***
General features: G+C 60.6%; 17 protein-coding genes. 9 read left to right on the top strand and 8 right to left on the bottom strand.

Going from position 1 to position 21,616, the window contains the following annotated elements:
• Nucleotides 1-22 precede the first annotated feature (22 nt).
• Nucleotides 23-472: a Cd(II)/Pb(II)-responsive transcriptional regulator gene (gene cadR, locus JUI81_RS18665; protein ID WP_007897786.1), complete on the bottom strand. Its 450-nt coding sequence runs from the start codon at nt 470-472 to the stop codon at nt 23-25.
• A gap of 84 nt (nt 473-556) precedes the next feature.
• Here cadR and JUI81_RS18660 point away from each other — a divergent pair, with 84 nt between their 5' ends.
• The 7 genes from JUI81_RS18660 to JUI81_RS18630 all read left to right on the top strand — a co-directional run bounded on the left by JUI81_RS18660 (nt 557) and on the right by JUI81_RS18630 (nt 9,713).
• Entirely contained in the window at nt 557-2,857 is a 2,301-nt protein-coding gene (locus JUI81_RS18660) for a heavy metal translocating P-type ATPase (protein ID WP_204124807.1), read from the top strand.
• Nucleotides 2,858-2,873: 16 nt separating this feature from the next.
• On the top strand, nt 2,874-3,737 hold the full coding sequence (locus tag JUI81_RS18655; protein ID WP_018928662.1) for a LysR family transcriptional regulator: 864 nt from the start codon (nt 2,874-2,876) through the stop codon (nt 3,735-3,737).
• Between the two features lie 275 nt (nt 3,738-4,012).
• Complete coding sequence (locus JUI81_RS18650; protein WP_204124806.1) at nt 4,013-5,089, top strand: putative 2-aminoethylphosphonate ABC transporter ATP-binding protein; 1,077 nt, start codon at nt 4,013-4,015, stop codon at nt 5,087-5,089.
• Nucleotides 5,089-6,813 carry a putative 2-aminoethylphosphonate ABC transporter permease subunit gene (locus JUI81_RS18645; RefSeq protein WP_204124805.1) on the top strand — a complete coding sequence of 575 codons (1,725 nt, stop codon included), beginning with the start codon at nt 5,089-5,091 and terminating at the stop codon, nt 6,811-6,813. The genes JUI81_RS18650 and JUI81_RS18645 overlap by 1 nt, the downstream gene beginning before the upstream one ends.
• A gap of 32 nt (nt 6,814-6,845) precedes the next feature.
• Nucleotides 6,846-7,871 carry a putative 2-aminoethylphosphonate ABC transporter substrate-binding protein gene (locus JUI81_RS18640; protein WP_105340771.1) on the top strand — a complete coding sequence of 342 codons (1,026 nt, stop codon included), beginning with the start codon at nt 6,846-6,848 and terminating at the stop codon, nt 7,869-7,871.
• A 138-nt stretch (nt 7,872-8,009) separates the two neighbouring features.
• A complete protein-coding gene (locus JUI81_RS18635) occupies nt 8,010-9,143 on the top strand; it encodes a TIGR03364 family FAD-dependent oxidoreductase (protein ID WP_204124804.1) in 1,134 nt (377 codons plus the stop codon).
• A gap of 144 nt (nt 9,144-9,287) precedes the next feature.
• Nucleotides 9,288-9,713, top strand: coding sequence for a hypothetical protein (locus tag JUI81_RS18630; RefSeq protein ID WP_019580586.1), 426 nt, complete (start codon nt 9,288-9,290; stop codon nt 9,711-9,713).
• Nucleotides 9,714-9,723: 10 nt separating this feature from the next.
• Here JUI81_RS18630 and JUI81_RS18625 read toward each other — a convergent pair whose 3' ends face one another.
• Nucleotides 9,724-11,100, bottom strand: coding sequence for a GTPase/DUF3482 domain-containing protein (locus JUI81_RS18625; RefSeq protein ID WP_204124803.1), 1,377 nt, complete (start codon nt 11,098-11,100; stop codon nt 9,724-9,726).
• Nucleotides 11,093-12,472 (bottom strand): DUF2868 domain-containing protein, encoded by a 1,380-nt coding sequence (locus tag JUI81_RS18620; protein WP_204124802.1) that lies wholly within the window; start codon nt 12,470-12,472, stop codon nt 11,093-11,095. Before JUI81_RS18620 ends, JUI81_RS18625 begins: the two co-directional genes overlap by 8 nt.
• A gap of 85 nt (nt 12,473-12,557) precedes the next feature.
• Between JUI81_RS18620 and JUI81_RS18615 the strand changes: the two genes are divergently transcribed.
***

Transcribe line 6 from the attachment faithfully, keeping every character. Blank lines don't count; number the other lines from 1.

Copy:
• Here cadR and JUI81_RS18660 point away from each other — a divergent pair, with 84 nt between their 5' ends.